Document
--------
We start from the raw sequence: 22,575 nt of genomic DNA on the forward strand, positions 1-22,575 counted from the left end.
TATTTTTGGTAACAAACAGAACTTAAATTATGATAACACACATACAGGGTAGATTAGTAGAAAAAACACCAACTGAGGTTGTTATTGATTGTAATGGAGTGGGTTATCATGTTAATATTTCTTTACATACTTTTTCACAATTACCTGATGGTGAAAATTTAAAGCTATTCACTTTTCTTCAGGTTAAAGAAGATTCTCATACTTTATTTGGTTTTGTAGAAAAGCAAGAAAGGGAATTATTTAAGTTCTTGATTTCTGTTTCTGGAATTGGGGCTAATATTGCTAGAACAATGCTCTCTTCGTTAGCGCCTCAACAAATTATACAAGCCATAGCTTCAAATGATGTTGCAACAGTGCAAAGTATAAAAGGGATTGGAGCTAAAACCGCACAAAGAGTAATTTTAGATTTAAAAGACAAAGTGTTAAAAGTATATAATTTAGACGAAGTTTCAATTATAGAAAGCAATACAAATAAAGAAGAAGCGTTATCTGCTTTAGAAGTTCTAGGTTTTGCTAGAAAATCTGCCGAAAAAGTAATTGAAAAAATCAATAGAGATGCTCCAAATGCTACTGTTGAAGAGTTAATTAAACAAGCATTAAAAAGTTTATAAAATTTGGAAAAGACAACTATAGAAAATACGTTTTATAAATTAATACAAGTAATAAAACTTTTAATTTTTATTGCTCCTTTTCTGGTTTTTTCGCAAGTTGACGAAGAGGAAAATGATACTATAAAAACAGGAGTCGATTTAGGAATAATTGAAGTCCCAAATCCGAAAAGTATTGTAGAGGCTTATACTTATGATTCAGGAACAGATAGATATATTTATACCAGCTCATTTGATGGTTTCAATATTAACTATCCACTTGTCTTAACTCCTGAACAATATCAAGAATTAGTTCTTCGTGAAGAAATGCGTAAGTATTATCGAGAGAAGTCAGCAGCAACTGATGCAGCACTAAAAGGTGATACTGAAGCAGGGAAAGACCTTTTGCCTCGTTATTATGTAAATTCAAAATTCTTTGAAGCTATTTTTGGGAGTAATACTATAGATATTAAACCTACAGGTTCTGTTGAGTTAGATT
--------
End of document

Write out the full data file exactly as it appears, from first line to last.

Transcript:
We start from the raw sequence: 22,575 nt of genomic DNA on the forward strand, positions 1-22,575 counted from the left end.
TATTTTTGGTAACAAACAGAACTTAAATTATGATAACACACATACAGGGTAGATTAGTAGAAAAAACACCAACTGAGGTTGTTATTGATTGTAATGGAGTGGGTTATCATGTTAATATTTCTTTACATACTTTTTCACAATTACCTGATGGTGAAAATTTAAAGCTATTCACTTTTCTTCAGGTTAAAGAAGATTCTCATACTTTATTTGGTTTTGTAGAAAAGCAAGAAAGGGAATTATTTAAGTTCTTGATTTCTGTTTCTGGAATTGGGGCTAATATTGCTAGAACAATGCTCTCTTCGTTAGCGCCTCAACAAATTATACAAGCCATAGCTTCAAATGATGTTGCAACAGTGCAAAGTATAAAAGGGATTGGAGCTAAAACCGCACAAAGAGTAATTTTAGATTTAAAAGACAAAGTGTTAAAAGTATATAATTTAGACGAAGTTTCAATTATAGAAAGCAATACAAATAAAGAAGAAGCGTTATCTGCTTTAGAAGTTCTAGGTTTTGCTAGAAAATCTGCCGAAAAAGTAATTGAAAAAATCAATAGAGATGCTCCAAATGCTACTGTTGAAGAGTTAATTAAACAAGCATTAAAAAGTTTATAAAATTTGGAAAAGACAACTATAGAAAATACGTTTTATAAATTAATACAAGTAATAAAACTTTTAATTTTTATTGCTCCTTTTCTGGTTTTTTCGCAAGTTGACGAAGAGGAAAATGATACTATAAAAACAGGAGTCGATTTAGGAATAATTGAAGTCCCAAATCCGAAAAGTATTGTAGAGGCTTATACTTATGATTCAGGAACAGATAGATATATTTATACCAGCTCATTTGATGGTTTCAATATTAACTATCCACTTGTCTTAACTCCTGAACAATATCAAGAATTAGTTCTTCGTGAAGAAATGCGTAAGTATTATCGAGAGAAGTCAGCAGCAACTGATGCAGCACTAAAAGGTGATACTGAAGCAGGGAAAGACCTTTTGCCTCGTTATTATGTAAATTCAAAATTCTTTGAAGCTATTTTTGGGAGTAATACTATAGATATTAAACCTACAGGTTCTGTTGAGTTAGATT